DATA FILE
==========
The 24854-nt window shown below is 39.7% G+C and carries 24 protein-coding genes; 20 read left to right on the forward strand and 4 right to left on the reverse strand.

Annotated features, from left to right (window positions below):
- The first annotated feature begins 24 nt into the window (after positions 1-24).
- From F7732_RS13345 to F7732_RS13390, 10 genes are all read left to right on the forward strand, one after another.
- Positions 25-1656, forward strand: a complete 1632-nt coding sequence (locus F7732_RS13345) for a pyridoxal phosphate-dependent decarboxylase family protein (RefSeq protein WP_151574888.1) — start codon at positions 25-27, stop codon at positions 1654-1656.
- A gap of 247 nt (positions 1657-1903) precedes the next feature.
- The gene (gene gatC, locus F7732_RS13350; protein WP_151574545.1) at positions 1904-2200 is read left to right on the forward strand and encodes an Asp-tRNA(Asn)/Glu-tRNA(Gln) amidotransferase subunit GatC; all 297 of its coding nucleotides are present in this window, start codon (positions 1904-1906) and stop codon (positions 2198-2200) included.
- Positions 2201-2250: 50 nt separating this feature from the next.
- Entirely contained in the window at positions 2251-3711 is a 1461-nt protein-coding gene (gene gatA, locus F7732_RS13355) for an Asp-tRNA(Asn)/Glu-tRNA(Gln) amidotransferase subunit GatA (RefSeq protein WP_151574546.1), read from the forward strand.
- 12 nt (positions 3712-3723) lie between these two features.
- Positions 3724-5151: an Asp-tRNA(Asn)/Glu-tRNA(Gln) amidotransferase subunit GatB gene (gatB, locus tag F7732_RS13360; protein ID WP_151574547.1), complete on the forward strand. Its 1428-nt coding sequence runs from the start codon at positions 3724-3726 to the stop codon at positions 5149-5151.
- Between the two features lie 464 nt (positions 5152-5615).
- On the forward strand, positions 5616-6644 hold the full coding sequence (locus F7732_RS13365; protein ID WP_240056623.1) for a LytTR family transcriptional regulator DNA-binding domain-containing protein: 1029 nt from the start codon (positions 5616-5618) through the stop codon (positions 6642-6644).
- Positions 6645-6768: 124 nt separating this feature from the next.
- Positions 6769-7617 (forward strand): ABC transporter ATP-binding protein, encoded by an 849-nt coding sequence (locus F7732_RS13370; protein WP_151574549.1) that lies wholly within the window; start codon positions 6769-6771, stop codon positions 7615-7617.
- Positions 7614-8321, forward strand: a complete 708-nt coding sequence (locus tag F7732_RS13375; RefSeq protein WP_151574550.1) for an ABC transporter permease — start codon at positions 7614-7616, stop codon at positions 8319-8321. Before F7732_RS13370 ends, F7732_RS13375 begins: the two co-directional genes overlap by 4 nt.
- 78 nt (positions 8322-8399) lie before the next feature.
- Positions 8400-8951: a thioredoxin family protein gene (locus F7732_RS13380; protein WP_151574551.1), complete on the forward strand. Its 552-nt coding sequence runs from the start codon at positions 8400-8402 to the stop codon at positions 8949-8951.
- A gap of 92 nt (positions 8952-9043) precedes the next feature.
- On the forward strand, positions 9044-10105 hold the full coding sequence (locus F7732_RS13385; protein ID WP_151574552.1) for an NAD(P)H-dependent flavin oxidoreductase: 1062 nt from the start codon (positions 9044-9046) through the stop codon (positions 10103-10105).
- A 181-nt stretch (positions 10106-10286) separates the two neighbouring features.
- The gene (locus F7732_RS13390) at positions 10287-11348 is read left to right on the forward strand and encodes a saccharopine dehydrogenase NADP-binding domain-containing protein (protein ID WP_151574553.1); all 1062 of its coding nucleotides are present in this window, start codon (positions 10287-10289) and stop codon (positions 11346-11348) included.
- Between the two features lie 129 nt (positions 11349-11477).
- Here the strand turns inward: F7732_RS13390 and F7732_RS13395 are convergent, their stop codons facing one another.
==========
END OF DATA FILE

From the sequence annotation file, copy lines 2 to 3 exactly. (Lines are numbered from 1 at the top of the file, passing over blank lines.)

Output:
Annotated features, from left to right (window positions below):
- The first annotated feature begins 24 nt into the window (after positions 1-24).